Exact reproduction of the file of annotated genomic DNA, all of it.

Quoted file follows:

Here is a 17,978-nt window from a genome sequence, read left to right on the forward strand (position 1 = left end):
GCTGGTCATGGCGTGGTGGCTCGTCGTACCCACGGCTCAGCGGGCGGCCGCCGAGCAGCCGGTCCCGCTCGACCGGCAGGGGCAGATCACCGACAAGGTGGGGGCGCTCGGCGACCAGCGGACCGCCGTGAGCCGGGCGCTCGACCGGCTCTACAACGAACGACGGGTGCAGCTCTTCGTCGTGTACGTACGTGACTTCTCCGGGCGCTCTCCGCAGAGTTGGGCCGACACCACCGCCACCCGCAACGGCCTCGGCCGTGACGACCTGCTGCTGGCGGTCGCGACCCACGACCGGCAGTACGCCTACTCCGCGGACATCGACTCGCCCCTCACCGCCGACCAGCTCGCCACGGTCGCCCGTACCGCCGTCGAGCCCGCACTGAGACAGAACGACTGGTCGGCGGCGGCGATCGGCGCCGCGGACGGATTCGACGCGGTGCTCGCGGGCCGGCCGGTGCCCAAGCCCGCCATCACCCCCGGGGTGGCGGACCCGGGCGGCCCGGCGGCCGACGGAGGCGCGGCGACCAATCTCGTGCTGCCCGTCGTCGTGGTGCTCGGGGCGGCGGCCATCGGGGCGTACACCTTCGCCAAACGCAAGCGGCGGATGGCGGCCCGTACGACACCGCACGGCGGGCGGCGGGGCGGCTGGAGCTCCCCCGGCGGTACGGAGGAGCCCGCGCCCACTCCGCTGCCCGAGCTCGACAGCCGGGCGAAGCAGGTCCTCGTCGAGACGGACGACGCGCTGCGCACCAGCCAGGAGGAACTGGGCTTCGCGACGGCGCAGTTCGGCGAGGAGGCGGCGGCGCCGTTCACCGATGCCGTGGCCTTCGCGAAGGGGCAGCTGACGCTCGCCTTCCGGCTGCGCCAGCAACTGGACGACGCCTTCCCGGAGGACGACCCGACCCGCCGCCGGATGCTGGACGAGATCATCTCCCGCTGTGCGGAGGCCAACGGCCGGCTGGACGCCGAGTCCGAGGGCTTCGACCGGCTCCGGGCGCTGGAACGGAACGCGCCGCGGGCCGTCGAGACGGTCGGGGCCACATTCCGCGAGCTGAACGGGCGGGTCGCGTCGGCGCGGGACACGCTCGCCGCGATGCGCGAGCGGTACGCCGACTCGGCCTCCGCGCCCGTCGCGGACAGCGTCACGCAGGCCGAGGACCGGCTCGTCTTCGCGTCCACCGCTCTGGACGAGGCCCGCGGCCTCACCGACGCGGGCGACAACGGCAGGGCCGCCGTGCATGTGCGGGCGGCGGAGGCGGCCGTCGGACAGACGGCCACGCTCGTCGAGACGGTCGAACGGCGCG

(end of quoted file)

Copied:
Here is a 17,978-nt window from a genome sequence, read left to right on the forward strand (position 1 = left end):
GCTGGTCATGGCGTGGTGGCTCGTCGTACCCACGGCTCAGCGGGCGGCCGCCGAGCAGCCGGTCCCGCTCGACCGGCAGGGGCAGATCACCGACAAGGTGGGGGCGCTCGGCGACCAGCGGACCGCCGTGAGCCGGGCGCTCGACCGGCTCTACAACGAACGACGGGTGCAGCTCTTCGTCGTGTACGTACGTGACTTCTCCGGGCGCTCTCCGCAGAGTTGGGCCGACACCACCGCCACCCGCAACGGCCTCGGCCGTGACGACCTGCTGCTGGCGGTCGCGACCCACGACCGGCAGTACGCCTACTCCGCGGACATCGACTCGCCCCTCACCGCCGACCAGCTCGCCACGGTCGCCCGTACCGCCGTCGAGCCCGCACTGAGACAGAACGACTGGTCGGCGGCGGCGATCGGCGCCGCGGACGGATTCGACGCGGTGCTCGCGGGCCGGCCGGTGCCCAAGCCCGCCATCACCCCCGGGGTGGCGGACCCGGGCGGCCCGGCGGCCGACGGAGGCGCGGCGACCAATCTCGTGCTGCCCGTCGTCGTGGTGCTCGGGGCGGCGGCCATCGGGGCGTACACCTTCGCCAAACGCAAGCGGCGGATGGCGGCCCGTACGACACCGCACGGCGGGCGGCGGGGCGGCTGGAGCTCCCCCGGCGGTACGGAGGAGCCCGCGCCCACTCCGCTGCCCGAGCTCGACAGCCGGGCGAAGCAGGTCCTCGTCGAGACGGACGACGCGCTGCGCACCAGCCAGGAGGAACTGGGCTTCGCGACGGCGCAGTTCGGCGAGGAGGCGGCGGCGCCGTTCACCGATGCCGTGGCCTTCGCGAAGGGGCAGCTGACGCTCGCCTTCCGGCTGCGCCAGCAACTGGACGACGCCTTCCCGGAGGACGACCCGACCCGCCGCCGGATGCTGGACGAGATCATCTCCCGCTGTGCGGAGGCCAACGGCCGGCTGGACGCCGAGTCCGAGGGCTTCGACCGGCTCCGGGCGCTGGAACGGAACGCGCCGCGGGCCGTCGAGACGGTCGGGGCCACATTCCGCGAGCTGAACGGGCGGGTCGCGTCGGCGCGGGACACGCTCGCCGCGATGCGCGAGCGGTACGCCGACTCGGCCTCCGCGCCCGTCGCGGACAGCGTCACGCAGGCCGAGGACCGGCTCGTCTTCGCGTCCACCGCTCTGGACGAGGCCCGCGGCCTCACCGACGCGGGCGACAACGGCAGGGCCGCCGTGCATGTGCGGGCGGCGGAGGCGGCCGTCGGACAGACGGCCACGCTCGTCGAGACGGTCGAACGGCGCG